But now the federal government has announced that it wants to add an extra year to the planning stage, which means the actual cleanup will not begin until 2006, and won’t be done until 2012. While the E.P.A. and G.E. insist that the company had nothing to do with the new delay, the fact is that G.E. has continually managed to duck its responsibility for the cleanup, and any added delay just plays into G.E.’s agenda. And how seriously can one take the E.P.A.’s claims, when E.P.A. administrator Christine Todd Whitman answers to a President who has shown himself to be recklessly indifferent to environmental concerns?

The E.P.A.’s regional administrator for New York, Jane Kenny, says that the delay is necessary because of the complexity of the project and the need to win over nervous upstate residents. But the current timetable already allots three years to planning and design-asking for a fourth year is outrageous. The time for action is long past. Jack Welch may no longer be at the helm, but his legacy of dodging responsibility apparently lives on.

City Council: Let Kids Eat Paint

City Council Speaker Gifford Miller is a young man with big ambitions-he’s thinking about running for Mayor in 2005. So why is he avoiding an open debate and a vote on a new bill designed to strengthen protections against lead poisoning of children? The bill is supported by more than half the Council’s 51 members, as well as by Public Advocate Betsy Gotbaum, Comptroller William Thompson, and the borough presidents of Manhattan, Brooklyn and the Bronx. Child-advocacy groups and tenant associations also stand behind the bill. Nevertheless, Mr. Gifford hasn’t scheduled the bill for a vote-or even a hearing. Several of his colleagues are equally adrift on this issue: Councilman Erik M. Dilan, who represents the impoverished Bushwick section of Brooklyn, is among the leading opponents of the bill, despite the fact that his district reports the highest incidence of new cases of lead poisoning in the city.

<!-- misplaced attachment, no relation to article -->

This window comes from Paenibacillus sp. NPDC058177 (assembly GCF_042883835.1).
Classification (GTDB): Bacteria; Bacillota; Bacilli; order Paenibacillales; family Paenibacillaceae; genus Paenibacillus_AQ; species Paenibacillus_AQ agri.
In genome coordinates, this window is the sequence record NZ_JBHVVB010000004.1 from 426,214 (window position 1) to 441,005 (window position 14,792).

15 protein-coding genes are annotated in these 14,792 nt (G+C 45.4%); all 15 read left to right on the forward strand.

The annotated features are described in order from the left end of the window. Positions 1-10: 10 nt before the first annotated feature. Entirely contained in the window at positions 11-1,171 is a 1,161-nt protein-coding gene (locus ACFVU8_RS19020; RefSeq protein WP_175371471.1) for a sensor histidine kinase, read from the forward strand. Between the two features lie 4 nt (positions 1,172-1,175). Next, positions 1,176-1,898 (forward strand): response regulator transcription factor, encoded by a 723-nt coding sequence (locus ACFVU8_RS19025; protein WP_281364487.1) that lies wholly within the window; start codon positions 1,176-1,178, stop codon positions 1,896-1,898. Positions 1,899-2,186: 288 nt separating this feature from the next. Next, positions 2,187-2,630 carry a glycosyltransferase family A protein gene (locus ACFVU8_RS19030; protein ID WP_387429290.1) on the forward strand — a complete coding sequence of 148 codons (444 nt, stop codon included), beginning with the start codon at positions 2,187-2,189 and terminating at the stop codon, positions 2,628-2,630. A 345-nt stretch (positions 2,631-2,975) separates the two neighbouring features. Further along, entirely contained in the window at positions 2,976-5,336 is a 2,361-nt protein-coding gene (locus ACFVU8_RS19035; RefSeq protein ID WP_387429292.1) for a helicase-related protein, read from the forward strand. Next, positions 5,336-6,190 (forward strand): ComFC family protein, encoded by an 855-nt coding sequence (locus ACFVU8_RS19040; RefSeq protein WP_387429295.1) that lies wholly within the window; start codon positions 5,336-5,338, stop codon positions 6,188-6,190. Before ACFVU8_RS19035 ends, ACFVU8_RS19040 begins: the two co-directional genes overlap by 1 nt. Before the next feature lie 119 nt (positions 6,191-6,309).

Mr. Miller’s curious stubbornness has stalled the bill for a year. And as the public-interest group Common Cause recently noted, he has assigned the bill to the Housing and Buildings Committee over the objections of its sponsors, who have asked that the bill be given to the Health Committee. The Housing and Buildings Committee happens to be responsible for the current lead law, which the new bill would replace, and is thus considered less likely to push for the new measure.

It has been proven that children in poor communities suffer from mental and physical problems as a result of exposure to the paint. The new bill would give parents more power to sue landlords. At the very least, this bill deserves an immediate hearing; the health of thousands of city children may be at stake.

When the city passed its term-limits law in 2000, more than 75 percent of the Council’s old guard was turned out of office. A new crowd came into office, promising something better than politics as usual. But it sounds like some members of the Council’s new generation would feel right at home on the old Council.

N.Y.U. and Stanford Bump the Ivies